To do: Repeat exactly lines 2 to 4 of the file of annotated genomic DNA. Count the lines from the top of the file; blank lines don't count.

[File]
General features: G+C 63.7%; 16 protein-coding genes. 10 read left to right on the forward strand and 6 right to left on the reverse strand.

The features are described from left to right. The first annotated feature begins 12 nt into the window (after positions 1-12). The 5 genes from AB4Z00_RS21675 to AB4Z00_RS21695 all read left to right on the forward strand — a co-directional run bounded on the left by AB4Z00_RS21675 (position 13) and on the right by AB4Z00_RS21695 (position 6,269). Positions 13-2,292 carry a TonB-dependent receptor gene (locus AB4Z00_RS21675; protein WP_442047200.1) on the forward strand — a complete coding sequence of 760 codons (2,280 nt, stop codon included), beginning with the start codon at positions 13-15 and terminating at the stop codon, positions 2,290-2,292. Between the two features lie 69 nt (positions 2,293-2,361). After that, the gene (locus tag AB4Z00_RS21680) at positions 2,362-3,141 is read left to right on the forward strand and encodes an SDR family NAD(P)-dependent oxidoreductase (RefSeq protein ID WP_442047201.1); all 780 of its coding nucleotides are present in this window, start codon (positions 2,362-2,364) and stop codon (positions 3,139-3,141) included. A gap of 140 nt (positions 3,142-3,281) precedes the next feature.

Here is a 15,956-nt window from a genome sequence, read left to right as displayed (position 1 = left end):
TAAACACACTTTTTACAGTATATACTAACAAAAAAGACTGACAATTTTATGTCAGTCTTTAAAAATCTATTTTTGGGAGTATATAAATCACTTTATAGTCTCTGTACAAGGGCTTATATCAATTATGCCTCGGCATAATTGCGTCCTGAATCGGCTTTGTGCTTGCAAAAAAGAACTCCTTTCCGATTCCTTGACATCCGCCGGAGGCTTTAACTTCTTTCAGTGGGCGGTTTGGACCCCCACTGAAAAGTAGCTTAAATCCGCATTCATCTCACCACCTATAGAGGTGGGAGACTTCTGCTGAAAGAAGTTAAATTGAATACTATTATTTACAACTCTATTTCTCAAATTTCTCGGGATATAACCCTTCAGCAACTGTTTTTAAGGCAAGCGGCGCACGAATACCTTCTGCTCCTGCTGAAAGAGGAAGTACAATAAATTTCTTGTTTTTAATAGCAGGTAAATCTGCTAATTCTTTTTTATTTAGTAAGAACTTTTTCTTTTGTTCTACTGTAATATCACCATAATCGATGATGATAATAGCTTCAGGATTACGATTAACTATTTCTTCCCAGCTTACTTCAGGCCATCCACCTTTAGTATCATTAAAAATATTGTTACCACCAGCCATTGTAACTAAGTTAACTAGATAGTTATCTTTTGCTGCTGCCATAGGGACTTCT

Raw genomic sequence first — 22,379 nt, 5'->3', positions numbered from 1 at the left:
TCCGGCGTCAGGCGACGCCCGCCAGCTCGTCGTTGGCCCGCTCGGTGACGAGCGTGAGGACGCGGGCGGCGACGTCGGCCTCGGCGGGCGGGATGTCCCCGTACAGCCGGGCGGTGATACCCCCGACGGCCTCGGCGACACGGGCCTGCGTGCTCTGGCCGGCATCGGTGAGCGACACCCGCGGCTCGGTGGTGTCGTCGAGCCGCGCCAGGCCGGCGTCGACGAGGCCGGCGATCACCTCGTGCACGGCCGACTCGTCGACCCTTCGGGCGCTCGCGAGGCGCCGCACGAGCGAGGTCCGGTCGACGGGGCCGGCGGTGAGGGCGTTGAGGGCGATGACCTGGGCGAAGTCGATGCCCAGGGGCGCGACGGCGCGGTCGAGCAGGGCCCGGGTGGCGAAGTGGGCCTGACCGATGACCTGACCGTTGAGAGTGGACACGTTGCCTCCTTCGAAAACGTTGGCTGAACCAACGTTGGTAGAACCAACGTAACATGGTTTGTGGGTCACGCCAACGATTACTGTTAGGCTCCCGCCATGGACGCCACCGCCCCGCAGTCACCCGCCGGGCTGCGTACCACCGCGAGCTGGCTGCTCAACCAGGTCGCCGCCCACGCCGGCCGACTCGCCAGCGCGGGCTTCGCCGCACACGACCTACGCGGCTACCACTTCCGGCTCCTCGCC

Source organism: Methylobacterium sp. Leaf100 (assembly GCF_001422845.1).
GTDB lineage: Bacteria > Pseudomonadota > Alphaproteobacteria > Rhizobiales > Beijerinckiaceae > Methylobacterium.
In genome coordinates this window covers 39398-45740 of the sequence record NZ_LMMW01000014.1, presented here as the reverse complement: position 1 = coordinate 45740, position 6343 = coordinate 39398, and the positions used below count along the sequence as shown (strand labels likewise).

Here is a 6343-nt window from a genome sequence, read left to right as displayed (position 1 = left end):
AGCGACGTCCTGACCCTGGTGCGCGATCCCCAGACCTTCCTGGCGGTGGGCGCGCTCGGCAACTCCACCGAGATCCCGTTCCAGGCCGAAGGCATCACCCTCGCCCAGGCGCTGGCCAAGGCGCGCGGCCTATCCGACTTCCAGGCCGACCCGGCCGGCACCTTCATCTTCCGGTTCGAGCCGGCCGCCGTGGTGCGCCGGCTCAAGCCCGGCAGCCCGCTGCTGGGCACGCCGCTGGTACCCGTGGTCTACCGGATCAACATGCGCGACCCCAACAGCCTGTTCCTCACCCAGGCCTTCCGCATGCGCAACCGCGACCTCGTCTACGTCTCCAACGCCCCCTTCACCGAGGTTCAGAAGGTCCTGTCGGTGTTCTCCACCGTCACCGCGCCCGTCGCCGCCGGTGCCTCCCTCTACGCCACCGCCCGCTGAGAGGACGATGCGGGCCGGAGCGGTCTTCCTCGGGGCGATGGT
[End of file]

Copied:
The features are described from left to right. The first annotated feature begins 12 nt into the window (after positions 1-12). The 5 genes from AB4Z00_RS21675 to AB4Z00_RS21695 all read left to right on the forward strand — a co-directional run bounded on the left by AB4Z00_RS21675 (position 13) and on the right by AB4Z00_RS21695 (position 6,269). Positions 13-2,292 carry a TonB-dependent receptor gene (locus AB4Z00_RS21675; protein WP_442047200.1) on the forward strand — a complete coding sequence of 760 codons (2,280 nt, stop codon included), beginning with the start codon at positions 13-15 and terminating at the stop codon, positions 2,290-2,292. Between the two features lie 69 nt (positions 2,293-2,361). After that, the gene (locus tag AB4Z00_RS21680) at positions 2,362-3,141 is read left to right on the forward strand and encodes an SDR family NAD(P)-dependent oxidoreductase (RefSeq protein ID WP_442047201.1); all 780 of its coding nucleotides are present in this window, start codon (positions 2,362-2,364) and stop codon (positions 3,139-3,141) included. A gap of 140 nt (positions 3,142-3,281) precedes the next feature.

Here is a 15,956-nt window from a genome sequence, read left to right as displayed (position 1 = left end):
TAAACACACTTTTTACAGTATATACTAACAAAAAAGACTGACAATTTTATGTCAGTCTTTAAAAATCTATTTTTGGGAGTATATAAATCACTTTATAGTCTCTGTACAAGGGCTTATATCAATTATGCCTCGGCATAATTGCGTCCTGAATCGGCTTTGTGCTTGCAAAAAAGAACTCCTTTCCGATTCCTTGACATCCGCCGGAGGCTTTAACTTCTTTCAGTGGGCGGTTTGGACCCCCACTGAAAAGTAGCTTAAATCCGCATTCATCTCACCACCTATAGAGGTGGGAGACTTCTGCTGAAAGAAGTTAAATTGAATACTATTATTTACAACTCTATTTCTCAAATTTCTCGGGATATAACCCTTCAGCAACTGTTTTTAAGGCAAGCGGCGCACGAATACCTTCTGCTCCTGCTGAAAGAGGAAGTACAATAAATTTCTTGTTTTTAATAGCAGGTAAATCTGCTAATTCTTTTTTATTTAGTAAGAACTTTTTCTTTTGTTCTACTGTAATATCACCATAATCGATGATGATAATAGCTTCAGGATTACGATTAACTATTTCTTCCCAGCTTACTTCAGGCCATCCACCTTTAGTATCATTAAAAATATTGTTACCACCAGCCATTGTAACTAAGTTAACTAGATAGTTATCTTTTGCTGCTGCCATAGGGACTTCT